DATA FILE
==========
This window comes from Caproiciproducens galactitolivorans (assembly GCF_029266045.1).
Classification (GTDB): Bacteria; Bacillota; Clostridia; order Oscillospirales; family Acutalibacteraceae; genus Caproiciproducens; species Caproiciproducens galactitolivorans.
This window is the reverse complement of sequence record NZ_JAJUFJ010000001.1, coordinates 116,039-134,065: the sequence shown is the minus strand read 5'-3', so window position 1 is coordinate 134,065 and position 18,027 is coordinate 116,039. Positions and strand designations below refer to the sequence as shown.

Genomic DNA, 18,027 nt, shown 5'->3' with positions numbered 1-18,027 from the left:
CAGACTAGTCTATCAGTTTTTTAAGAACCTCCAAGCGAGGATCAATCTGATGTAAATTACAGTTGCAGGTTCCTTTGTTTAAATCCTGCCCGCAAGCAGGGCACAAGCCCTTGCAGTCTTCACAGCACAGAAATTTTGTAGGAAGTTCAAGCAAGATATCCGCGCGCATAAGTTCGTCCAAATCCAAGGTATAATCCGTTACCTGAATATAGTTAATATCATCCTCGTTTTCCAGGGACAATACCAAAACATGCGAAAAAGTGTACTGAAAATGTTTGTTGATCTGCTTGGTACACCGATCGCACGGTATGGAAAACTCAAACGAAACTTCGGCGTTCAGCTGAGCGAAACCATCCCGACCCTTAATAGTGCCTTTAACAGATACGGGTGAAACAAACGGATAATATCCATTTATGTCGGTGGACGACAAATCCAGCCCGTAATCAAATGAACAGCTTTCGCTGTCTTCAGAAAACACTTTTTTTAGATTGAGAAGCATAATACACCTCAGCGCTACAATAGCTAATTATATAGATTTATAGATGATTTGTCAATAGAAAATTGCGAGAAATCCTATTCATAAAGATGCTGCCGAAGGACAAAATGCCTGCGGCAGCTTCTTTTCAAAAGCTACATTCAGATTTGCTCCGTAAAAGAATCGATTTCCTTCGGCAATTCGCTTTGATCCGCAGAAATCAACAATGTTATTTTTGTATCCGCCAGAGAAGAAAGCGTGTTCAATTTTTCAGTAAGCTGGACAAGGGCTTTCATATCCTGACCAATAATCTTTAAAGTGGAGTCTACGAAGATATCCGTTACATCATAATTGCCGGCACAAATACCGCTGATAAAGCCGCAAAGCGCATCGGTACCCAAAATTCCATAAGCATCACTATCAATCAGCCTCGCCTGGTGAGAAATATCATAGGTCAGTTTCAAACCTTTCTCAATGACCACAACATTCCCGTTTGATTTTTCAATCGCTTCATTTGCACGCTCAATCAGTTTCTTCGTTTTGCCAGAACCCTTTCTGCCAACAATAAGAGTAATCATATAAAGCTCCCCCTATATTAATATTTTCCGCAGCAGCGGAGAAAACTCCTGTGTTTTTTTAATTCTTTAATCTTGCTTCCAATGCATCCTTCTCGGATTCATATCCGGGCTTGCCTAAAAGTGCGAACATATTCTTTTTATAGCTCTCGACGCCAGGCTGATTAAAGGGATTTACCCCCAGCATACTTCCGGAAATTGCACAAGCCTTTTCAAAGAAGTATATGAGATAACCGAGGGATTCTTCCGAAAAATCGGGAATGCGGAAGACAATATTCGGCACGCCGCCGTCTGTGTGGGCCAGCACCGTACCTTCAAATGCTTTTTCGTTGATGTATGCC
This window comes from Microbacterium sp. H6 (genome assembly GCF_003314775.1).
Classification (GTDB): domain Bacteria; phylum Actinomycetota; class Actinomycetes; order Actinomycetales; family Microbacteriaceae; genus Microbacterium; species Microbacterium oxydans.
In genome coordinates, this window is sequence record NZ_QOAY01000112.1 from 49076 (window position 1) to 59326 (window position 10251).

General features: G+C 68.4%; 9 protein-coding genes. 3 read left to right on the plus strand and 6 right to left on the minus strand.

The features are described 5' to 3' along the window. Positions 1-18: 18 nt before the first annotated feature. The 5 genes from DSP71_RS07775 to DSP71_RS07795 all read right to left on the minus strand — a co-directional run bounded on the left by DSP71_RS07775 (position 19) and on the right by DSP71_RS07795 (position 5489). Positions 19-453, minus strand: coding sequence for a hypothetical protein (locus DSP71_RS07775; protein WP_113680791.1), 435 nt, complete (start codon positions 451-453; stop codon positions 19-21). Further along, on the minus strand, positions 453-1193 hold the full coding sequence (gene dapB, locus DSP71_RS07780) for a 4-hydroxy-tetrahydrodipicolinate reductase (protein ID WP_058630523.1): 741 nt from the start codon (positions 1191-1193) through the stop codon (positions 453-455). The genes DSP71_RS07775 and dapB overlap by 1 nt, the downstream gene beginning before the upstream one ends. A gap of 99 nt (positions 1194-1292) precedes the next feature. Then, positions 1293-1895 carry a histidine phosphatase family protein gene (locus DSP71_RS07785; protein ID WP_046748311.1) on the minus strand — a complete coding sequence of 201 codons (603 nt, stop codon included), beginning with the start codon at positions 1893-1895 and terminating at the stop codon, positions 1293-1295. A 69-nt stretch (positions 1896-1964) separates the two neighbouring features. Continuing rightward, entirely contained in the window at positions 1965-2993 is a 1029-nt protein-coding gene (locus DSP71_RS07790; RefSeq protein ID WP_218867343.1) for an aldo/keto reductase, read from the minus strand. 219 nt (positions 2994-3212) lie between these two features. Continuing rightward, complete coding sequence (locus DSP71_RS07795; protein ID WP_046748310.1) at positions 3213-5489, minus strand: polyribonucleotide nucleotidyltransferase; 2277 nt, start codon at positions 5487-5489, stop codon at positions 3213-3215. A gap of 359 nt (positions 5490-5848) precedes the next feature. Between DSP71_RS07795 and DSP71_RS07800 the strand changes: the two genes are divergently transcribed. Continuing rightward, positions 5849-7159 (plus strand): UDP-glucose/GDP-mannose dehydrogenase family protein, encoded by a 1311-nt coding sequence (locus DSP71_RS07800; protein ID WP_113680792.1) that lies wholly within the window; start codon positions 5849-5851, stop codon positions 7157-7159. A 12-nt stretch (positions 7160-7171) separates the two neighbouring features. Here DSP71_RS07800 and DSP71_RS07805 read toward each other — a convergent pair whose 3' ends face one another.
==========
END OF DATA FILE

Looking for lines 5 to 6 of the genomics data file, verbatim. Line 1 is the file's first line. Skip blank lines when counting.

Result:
CAGACTAGTCTATCAGTTTTTTAAGAACCTCCAAGCGAGGATCAATCTGATGTAAATTACAGTTGCAGGTTCCTTTGTTTAAATCCTGCCCGCAAGCAGGGCACAAGCCCTTGCAGTCTTCACAGCACAGAAATTTTGTAGGAAGTTCAAGCAAGATATCCGCGCGCATAAGTTCGTCCAAATCCAAGGTATAATCCGTTACCTGAATATAGTTAATATCATCCTCGTTTTCCAGGGACAATACCAAAACATGCGAAAAAGTGTACTGAAAATGTTTGTTGATCTGCTTGGTACACCGATCGCACGGTATGGAAAACTCAAACGAAACTTCGGCGTTCAGCTGAGCGAAACCATCCCGACCCTTAATAGTGCCTTTAACAGATACGGGTGAAACAAACGGATAATATCCATTTATGTCGGTGGACGACAAATCCAGCCCGTAATCAAATGAACAGCTTTCGCTGTCTTCAGAAAACACTTTTTTTAGATTGAGAAGCATAATACACCTCAGCGCTACAATAGCTAATTATATAGATTTATAGATGATTTGTCAATAGAAAATTGCGAGAAATCCTATTCATAAAGATGCTGCCGAAGGACAAAATGCCTGCGGCAGCTTCTTTTCAAAAGCTACATTCAGATTTGCTCCGTAAAAGAATCGATTTCCTTCGGCAATTCGCTTTGATCCGCAGAAATCAACAATGTTATTTTTGTATCCGCCAGAGAAGAAAGCGTGTTCAATTTTTCAGTAAGCTGGACAAGGGCTTTCATATCCTGACCAATAATCTTTAAAGTGGAGTCTACGAAGATATCCGTTACATCATAATTGCCGGCACAAATACCGCTGATAAAGCCGCAAAGCGCATCGGTACCCAAAATTCCATAAGCATCACTATCAATCAGCCTCGCCTGGTGAGAAATATCATAGGTCAGTTTCAAACCTTTCTCAATGACCACAACATTCCCGTTTGATTTTTCAATCGCTTCATTTGCACGCTCAATCAGTTTCTTCGTTTTGCCAGAACCCTTTCTGCCAACAATAAGAGTAATCATATAAAGCTCCCCCTATATTAATATTTTCCGCAGCAGCGGAGAAAACTCCTGTGTTTTTTTAATTCTTTAATCTTGCTTCCAATGCATCCTTCTCGGATTCATATCCGGGCTTGCCTAAAAGTGCGAACATATTCTTTTTATAGCTCTCGACGCCAGGCTGATTAAAGGGATTTACCCCCAGCATACTTCCGGAAATTGCACAAGCCTTTTCAAAGAAGTATATGAGATAACCGAGGGATTCTTCCGAAAAATCGGGAATGCGGAAGACAATATTCGGCACGCCGCCGTCTGTGTGGGCCAGCACCGTACCTTCAAATGCTTTTTCGTTGATGTATGCC
This window comes from Microbacterium sp. H6 (genome assembly GCF_003314775.1).